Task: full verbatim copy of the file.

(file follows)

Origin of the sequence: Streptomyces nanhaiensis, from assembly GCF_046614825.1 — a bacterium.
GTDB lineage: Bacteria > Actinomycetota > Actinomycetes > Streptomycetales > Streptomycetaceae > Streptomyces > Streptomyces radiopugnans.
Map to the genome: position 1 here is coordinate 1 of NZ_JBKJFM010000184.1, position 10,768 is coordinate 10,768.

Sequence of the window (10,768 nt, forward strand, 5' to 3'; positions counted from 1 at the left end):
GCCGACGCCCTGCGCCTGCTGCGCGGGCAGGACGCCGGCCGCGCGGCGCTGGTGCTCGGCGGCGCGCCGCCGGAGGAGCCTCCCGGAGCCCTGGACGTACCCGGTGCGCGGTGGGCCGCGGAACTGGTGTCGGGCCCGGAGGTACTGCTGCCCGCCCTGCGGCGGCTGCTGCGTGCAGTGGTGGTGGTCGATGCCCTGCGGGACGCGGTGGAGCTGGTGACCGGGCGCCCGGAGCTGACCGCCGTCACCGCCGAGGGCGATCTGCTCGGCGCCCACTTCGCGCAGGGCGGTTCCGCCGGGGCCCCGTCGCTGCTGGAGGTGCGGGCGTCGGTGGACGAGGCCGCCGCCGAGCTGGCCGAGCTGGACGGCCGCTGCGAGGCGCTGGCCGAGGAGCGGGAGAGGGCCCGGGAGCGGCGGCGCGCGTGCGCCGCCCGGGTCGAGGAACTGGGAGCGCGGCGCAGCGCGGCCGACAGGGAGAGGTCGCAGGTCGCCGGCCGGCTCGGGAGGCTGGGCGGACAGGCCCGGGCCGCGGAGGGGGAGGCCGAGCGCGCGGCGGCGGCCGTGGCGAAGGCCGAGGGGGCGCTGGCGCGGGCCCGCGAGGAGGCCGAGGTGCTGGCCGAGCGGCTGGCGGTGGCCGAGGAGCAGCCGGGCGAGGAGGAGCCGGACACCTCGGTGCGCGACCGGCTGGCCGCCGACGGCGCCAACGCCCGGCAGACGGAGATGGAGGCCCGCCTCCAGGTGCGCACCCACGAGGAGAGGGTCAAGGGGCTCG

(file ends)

Origin of the sequence: Streptomyces nanhaiensis, from assembly GCF_046614825.1 — a bacterium.
GTDB lineage: Bacteria > Actinomycetota > Actinomycetes > Streptomycetales > Streptomycetaceae > Streptomyces > Streptomyces radiopugnans.
Map to the genome: position 1 here is coordinate 1 of NZ_JBKJFM010000184.1, position 10,768 is coordinate 10,768.

Sequence of the window (10,768 nt, forward strand, 5' to 3'; positions counted from 1 at the left end):
GCCGACGCCCTGCGCCTGCTGCGCGGGCAGGACGCCGGCCGCGCGGCGCTGGTGCTCGGCGGCGCGCCGCCGGAGGAGCCTCCCGGAGCCCTGGACGTACCCGGTGCGCGGTGGGCCGCGGAACTGGTGTCGGGCCCGGAGGTACTGCTGCCCGCCCTGCGGCGGCTGCTGCGTGCAGTGGTGGTGGTCGATGCCCTGCGGGACGCGGTGGAGCTGGTGACCGGGCGCCCGGAGCTGACCGCCGTCACCGCCGAGGGCGATCTGCTCGGCGCCCACTTCGCGCAGGGCGGTTCCGCCGGGGCCCCGTCGCTGCTGGAGGTGCGGGCGTCGGTGGACGAGGCCGCCGCCGAGCTGGCCGAGCTGGACGGCCGCTGCGAGGCGCTGGCCGAGGAGCGGGAGAGGGCCCGGGAGCGGCGGCGCGCGTGCGCCGCCCGGGTCGAGGAACTGGGAGCGCGGCGCAGCGCGGCCGACAGGGAGAGGTCGCAGGTCGCCGGCCGGCTCGGGAGGCTGGGCGGACAGGCCCGGGCCGCGGAGGGGGAGGCCGAGCGCGCGGCGGCGGCCGTGGCGAAGGCCGAGGGGGCGCTGGCGCGGGCCCGCGAGGAGGCCGAGGTGCTGGCCGAGCGGCTGGCGGTGGCCGAGGAGCAGCCGGGCGAGGAGGAGCCGGACACCTCGGTGCGCGACCGGCTGGCCGCCGACGGCGCCAACGCCCGGCAGACGGAGATGGAGGCCCGCCTCCAGGTGCGCACCCACGAGGAGAGGGTCAAGGGGCTCG